“A lot of what we are seeing in our research is ways that Intrinsic products can be used post-harvest, to help improve cold and drought tolerance and to minimize shipping stress,” says Pilon. During his experiments, Pilon noticed it took treated plants longer to get to a wilting point, and more importantly, they recovered faster than untreated plants. “Although these results are favorable, Pageant is not meant to be used for water conservation. It is not a wetting agent, but this may be a potential benefit growers observe in shipping or at retail locations,” Pilon says.
Pilon also conducted cold tolerance trials where he tried to mimic the freezing conditions plants might encounter in the spring or during winter shipping. “Results can be unpredictable, because it is difficult to reproduce the conditions that occur naturally during frost events,” says Pilon. “What I can say, is for the most part, the treated plants recovered more quickly after stress events and resumed normal growth faster than untreated plants.”
Shipping is a major stressor for plants because of the production of ethylene gas, heat build-up and/or cold injury in the container or truck. Thousands of dollars are lost every year because damaged plants hit the dumpsters upon arrival at the retailers or shortly thereafter.
“We first started using Pageant Intrinsic in June or July, during the heat of the summer,” says Elaine Peiffer, senior grower at Swift Greenhouses in Iowa. “We sprayed it on our perennials before they were shipped out to customers. This year we had very few claims with shipping, and this was a very hot summer for us.”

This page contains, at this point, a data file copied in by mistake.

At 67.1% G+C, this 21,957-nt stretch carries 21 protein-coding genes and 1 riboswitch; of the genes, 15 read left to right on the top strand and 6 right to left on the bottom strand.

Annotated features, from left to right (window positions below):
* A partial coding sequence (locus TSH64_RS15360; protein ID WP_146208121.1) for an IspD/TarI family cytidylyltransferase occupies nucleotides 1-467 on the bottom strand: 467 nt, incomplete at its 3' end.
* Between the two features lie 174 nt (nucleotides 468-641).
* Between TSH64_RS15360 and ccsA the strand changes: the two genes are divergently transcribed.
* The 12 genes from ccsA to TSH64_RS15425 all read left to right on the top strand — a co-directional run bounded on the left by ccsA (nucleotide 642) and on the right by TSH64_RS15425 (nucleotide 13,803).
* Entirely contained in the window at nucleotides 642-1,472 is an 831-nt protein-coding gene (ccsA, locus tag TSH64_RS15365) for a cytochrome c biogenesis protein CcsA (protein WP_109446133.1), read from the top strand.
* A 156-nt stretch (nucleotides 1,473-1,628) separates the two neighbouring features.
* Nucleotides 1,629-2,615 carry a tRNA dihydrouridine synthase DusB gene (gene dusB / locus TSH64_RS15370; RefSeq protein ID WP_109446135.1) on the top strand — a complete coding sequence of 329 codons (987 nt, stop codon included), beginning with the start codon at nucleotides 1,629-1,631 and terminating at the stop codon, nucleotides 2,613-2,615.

Treatment with Pageant is also beneficial at the beginning of production. “We use a lower rate of Pageant on our annuals and perennials within the first 24-48 hours after sticking to try to relieve stress, shorten rooting time and increase rooting under mist,” Peiffer says. Pilon has also done some work with unrooted cuttings and transplanting with favorable results.
“For growers who are new to Pageant, I recommend it for use on unrooted cuttings and also in the summers. It is helpful with some of the cool season crops such as poppies and delphiniums for overall heat stress, as well as for shipping,” Peiffer says. “Growers just need to be careful not to overuse it.”
Both Pilon and Peiffer agree that Intrinsic products are not a one-stop solution for every plant health problem, and that overuse can lead to resistance problems. Pilon suggests using them for a targeted problem and then rotating them with other products not in the strobilurin family. “The key is to use Pageant responsibly so we continue to have it as a tool down the road,” Pilon says.
Fungicide First, Plant Health Benefits An Added Bonus
Intrinsic products are the first crop protection products on the ornamentals market to include “plant health” on the label, but they are primarily for fungicides. The plant health benefits they generate are an added bonus, but are not always guaranteed. “I have done enough work with plant trials and research to feel that the benefit is there,” Pilon says. “The magnitude of the response changes from time to time and is based on the conditions, but for the most part the results have been very favorable.”
Pyraclostrobin-based fungicides definitely have potential when it comes to shoring up plant defenses and strengthening plant response to environmental stresses. In the long run, that means better plant health and better disease control, both of which equate to delivering a better product to the end consumer.